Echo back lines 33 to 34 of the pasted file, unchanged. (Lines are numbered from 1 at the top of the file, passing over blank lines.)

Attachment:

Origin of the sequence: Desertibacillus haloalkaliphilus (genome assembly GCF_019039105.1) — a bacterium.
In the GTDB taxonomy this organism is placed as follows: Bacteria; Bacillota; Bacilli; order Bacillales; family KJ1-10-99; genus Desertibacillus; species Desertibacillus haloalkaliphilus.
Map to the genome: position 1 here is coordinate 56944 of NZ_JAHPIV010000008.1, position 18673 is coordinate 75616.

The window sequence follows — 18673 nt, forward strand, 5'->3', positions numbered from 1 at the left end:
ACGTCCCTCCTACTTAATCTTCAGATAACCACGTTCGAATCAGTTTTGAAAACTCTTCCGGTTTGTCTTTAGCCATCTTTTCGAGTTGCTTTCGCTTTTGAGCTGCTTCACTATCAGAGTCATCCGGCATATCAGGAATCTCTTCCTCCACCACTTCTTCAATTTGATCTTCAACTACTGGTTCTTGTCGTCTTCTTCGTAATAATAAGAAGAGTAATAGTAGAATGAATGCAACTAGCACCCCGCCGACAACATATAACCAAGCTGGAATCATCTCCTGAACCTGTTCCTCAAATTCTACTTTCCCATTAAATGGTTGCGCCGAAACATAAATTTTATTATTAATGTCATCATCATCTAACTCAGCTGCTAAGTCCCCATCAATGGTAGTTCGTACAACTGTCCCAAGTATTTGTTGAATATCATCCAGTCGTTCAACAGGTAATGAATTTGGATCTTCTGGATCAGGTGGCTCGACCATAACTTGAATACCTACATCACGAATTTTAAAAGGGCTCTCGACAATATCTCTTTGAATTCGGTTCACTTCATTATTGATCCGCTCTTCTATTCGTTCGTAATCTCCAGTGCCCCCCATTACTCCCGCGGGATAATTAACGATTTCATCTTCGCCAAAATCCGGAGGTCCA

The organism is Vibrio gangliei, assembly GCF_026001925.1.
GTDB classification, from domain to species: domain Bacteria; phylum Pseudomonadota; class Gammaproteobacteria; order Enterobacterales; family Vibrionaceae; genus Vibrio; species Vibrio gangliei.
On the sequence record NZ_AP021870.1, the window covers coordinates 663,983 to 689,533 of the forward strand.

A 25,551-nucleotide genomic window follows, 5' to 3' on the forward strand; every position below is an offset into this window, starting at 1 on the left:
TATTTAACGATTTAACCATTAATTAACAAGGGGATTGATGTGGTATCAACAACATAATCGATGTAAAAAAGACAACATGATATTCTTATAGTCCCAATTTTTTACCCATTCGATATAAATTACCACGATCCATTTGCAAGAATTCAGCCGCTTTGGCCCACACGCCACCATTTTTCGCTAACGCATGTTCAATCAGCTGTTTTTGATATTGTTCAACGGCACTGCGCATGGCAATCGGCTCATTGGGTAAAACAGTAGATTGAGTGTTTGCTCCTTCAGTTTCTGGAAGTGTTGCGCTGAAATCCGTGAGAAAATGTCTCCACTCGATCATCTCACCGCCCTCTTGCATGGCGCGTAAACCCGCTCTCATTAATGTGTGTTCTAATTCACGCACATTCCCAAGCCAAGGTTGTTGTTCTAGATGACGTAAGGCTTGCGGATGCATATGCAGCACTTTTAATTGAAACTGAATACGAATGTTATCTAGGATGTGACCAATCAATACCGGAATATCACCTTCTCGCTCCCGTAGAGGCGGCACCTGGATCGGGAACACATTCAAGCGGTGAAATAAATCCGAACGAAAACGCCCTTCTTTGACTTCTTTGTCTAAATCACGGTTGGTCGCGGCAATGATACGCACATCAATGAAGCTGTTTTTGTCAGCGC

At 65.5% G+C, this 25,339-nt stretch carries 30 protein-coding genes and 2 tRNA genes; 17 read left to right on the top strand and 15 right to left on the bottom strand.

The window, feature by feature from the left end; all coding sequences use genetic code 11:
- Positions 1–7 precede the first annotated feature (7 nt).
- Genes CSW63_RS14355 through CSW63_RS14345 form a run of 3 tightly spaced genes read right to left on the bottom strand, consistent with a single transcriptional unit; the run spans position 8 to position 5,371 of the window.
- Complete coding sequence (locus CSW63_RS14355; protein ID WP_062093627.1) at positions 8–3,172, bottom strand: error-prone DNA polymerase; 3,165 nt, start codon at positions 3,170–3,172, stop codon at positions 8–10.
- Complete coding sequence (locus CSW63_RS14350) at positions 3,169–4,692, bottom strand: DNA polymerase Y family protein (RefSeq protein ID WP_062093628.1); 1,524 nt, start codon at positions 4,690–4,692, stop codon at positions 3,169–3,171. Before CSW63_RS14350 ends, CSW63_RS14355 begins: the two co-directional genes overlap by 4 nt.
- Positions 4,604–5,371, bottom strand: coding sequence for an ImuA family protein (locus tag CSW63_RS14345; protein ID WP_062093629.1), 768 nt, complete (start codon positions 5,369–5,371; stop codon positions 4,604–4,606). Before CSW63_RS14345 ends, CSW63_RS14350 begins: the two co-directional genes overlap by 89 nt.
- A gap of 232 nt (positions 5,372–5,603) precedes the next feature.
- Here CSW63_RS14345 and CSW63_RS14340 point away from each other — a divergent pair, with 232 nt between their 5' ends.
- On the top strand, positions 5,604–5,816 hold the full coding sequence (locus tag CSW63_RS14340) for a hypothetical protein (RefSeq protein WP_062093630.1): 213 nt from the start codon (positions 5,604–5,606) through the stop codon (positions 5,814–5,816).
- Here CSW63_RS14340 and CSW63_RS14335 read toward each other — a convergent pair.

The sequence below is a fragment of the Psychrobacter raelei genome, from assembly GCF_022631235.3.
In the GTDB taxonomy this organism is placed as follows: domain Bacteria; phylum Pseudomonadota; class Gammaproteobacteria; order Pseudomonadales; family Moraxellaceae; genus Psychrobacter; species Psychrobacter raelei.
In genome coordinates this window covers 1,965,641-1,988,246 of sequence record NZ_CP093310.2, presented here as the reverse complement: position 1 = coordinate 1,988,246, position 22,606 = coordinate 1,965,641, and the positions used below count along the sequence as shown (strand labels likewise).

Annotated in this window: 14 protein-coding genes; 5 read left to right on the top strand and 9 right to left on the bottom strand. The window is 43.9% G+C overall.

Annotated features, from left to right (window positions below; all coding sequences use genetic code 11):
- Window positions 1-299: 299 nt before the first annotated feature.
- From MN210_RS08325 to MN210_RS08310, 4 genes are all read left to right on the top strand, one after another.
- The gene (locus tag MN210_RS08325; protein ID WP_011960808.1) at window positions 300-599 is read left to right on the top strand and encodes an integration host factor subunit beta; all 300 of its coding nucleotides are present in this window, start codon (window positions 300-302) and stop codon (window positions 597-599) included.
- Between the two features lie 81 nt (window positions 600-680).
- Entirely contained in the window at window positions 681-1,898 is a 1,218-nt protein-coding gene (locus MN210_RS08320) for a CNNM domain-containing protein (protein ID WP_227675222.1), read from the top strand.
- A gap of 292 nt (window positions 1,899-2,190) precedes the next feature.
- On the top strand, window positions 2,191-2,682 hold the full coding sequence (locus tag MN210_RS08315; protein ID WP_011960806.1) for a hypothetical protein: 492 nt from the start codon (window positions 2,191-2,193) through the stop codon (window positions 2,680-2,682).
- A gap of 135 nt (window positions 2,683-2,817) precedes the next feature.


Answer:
- On the top strand, window positions 2,191-2,682 hold the full coding sequence (locus tag MN210_RS08315; protein ID WP_011960806.1) for a hypothetical protein: 492 nt from the start codon (window positions 2,191-2,193) through the stop codon (window positions 2,680-2,682).
- A gap of 135 nt (window positions 2,683-2,817) precedes the next feature.